Radiation Protection

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Radiation Protection
2010-01-22 23:07:30
Radiation Protection

Radiation Protection
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  1. alpha particle
    A 4He nucleus, a helium isotope that contains two protons and two neutrons. The term alpha is reserved for 4He nuclei emitted during radioactive decay or as an ejectile in a nuclear reaction. The name alpha was coined by Rutherford in 1897.
  2. beta decay
    Decay by emission of a beta particle. Three types of beta decay are common in nuclei: Neutron rich nuclei tend to decay by emitting a β- particle. An antineutrino is also emitted in this type of b decay and the it results in the nucleus converting a neutron into a proton. Neutron deficient nuclei tend to decay by positron emission or electron capture. Positron emission refers to the emission of a positron (β+), which is the antiparticle of the electron. A neutrino is emitted in the process and this results in the nucleus converting a proton into a neutron. Electron capture is usually classified as a type of beta decay and involves an orbital electron being absorbed by a nucleus, effectively converting a proton into a neutron.
  3. daughter nuclide
    The nuclide produced in radioactive decay.
  4. decay chain
    A series of nuclides linked in a chain by radioactive decay. Each nuclide in the chain decays to the next until a stable nuclide is reached.
  5. decay heat
    Heat produced through radioactive decay. It is especially important for fission products.
  6. decay mode
    A particular type of radioactive decay. Examples include β- decay, β+ decay, a decay, internal transition, and spontaneous fission.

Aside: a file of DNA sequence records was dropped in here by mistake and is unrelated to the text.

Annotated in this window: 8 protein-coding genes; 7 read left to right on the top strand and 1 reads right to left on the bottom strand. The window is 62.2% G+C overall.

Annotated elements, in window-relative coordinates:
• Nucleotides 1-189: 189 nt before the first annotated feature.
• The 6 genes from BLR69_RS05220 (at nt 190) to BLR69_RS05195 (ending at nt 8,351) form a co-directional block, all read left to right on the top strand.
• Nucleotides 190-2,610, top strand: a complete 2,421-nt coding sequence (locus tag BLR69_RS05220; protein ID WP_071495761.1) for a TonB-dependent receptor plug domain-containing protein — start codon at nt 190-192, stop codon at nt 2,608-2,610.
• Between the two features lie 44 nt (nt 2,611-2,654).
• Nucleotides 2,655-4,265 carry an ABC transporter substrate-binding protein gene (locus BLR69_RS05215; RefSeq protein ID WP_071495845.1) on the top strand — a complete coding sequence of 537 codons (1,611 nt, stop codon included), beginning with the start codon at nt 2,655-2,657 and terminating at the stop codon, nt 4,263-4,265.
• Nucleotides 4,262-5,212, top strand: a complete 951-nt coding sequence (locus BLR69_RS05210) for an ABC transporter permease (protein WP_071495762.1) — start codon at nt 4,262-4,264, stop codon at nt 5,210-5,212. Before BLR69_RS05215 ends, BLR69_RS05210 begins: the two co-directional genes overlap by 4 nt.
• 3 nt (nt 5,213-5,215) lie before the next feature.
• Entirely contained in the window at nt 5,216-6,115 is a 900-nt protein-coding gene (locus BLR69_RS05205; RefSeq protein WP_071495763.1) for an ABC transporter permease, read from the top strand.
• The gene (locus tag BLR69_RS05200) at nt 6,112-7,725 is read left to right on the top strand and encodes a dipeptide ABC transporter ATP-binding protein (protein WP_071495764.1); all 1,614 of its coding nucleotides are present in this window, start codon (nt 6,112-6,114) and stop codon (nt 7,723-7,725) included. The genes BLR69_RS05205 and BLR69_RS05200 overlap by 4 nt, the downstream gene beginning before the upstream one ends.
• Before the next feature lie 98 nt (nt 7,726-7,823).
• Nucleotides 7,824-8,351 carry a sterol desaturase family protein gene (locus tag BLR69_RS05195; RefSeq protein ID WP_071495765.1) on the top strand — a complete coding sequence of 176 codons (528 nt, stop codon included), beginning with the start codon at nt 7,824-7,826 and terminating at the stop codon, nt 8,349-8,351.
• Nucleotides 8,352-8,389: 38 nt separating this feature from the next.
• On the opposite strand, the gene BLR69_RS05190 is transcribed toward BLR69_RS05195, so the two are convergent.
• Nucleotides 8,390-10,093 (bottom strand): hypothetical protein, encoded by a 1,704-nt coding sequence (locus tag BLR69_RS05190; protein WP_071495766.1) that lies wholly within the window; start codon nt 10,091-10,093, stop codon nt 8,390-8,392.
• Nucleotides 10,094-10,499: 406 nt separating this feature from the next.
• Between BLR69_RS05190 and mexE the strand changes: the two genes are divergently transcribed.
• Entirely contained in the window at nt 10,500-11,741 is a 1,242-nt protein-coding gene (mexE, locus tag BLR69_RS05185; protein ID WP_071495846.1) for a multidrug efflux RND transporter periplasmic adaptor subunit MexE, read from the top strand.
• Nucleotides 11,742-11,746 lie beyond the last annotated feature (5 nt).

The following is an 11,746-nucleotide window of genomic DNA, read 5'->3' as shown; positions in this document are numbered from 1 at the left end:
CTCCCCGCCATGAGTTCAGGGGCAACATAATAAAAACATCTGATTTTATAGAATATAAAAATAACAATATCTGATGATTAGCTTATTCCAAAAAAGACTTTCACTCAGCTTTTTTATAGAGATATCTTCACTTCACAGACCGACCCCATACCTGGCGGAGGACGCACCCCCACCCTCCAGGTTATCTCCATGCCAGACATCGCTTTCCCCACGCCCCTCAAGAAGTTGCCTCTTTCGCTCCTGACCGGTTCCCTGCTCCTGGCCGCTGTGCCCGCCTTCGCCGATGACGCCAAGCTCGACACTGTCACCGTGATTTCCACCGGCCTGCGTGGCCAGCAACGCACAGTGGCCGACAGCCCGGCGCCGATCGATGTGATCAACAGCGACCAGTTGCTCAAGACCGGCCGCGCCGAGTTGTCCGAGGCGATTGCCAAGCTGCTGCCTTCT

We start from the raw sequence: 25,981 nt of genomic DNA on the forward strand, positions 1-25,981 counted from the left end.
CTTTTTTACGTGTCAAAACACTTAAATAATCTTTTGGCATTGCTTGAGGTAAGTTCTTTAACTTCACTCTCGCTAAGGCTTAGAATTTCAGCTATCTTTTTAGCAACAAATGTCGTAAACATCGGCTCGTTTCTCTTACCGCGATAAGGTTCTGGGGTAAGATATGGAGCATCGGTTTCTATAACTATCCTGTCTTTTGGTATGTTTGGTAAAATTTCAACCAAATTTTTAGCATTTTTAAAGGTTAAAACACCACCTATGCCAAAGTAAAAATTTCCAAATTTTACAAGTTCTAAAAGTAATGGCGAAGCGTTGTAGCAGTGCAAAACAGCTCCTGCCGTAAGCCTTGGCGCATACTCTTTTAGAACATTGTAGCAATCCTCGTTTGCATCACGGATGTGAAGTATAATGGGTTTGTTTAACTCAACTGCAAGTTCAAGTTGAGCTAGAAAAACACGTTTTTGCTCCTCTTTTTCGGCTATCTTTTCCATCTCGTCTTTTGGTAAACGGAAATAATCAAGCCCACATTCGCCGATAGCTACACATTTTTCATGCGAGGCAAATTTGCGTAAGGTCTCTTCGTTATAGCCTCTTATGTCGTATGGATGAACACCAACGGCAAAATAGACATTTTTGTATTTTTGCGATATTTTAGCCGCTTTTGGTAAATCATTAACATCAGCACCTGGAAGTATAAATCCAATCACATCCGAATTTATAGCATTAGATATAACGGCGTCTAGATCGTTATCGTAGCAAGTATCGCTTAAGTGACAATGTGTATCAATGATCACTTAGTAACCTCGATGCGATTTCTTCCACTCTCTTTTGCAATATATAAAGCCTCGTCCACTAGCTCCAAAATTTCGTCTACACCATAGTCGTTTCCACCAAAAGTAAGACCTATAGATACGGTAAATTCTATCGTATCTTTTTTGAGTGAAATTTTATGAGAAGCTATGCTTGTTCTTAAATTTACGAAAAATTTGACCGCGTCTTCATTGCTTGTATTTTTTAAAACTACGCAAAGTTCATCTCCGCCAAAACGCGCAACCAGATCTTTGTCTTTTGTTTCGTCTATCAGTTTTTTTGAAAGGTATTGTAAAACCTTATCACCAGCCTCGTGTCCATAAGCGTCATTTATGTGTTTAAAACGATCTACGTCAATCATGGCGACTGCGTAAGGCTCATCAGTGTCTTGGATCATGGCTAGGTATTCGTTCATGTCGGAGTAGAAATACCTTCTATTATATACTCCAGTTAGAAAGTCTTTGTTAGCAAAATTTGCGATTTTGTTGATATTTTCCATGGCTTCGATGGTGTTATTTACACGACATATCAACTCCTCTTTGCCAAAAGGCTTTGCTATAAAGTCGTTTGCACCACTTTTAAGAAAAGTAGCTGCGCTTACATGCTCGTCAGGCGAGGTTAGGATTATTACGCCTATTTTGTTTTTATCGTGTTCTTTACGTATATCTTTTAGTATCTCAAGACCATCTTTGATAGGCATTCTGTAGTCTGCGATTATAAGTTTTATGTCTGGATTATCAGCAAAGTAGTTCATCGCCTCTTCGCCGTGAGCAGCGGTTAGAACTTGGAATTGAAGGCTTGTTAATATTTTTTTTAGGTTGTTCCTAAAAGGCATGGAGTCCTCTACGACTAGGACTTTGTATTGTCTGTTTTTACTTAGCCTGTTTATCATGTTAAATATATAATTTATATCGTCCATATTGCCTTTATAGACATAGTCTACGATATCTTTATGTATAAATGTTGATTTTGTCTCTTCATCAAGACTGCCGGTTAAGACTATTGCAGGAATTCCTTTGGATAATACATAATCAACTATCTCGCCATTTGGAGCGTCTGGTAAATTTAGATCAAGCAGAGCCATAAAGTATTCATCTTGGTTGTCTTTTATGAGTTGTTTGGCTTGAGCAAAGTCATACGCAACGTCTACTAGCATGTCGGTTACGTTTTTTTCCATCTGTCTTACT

7. gamma ray
    Electromagnetic radiation emitted by a nucleus with a very short wavelength. These radiations result from the de-excitation of an excited state in a nucleus. Individual gamma-ray quanta are also known as photons. Gamma rays were first observed by Villard in 1900.
  8. nuclear energy
    Energy released by radioactive decay, through a nuclear reaction, or in the course of nuclear fission.
  9. Q-value
    The energy released in a nuclear reaction or in radioactive decay as calculated from the difference in total energy (including rest mass) of the products (product nuclei and ejectiles) and reactants (target nuclei and projectiles). When applied to radioactive decay, the target nucleus is the parent nuclide, the daughter nucleus is the product nuclide, and there is no projectile.
  10. radioactive
    Having the capacity to undergo spontaneous disintegration by the emission of radiation. The term applies to an atom, a collection of atoms or an object.
  11. radioactive decay
    Spontaneous emission by a nucleus of photons or particles. The spontaneous transformation of one nuclide into another by emission of particles, absorption of an orbital electron, or by fission. It also refers to gamma-ray and conversion electron emission that only reduces the excitation energy of the nucleus.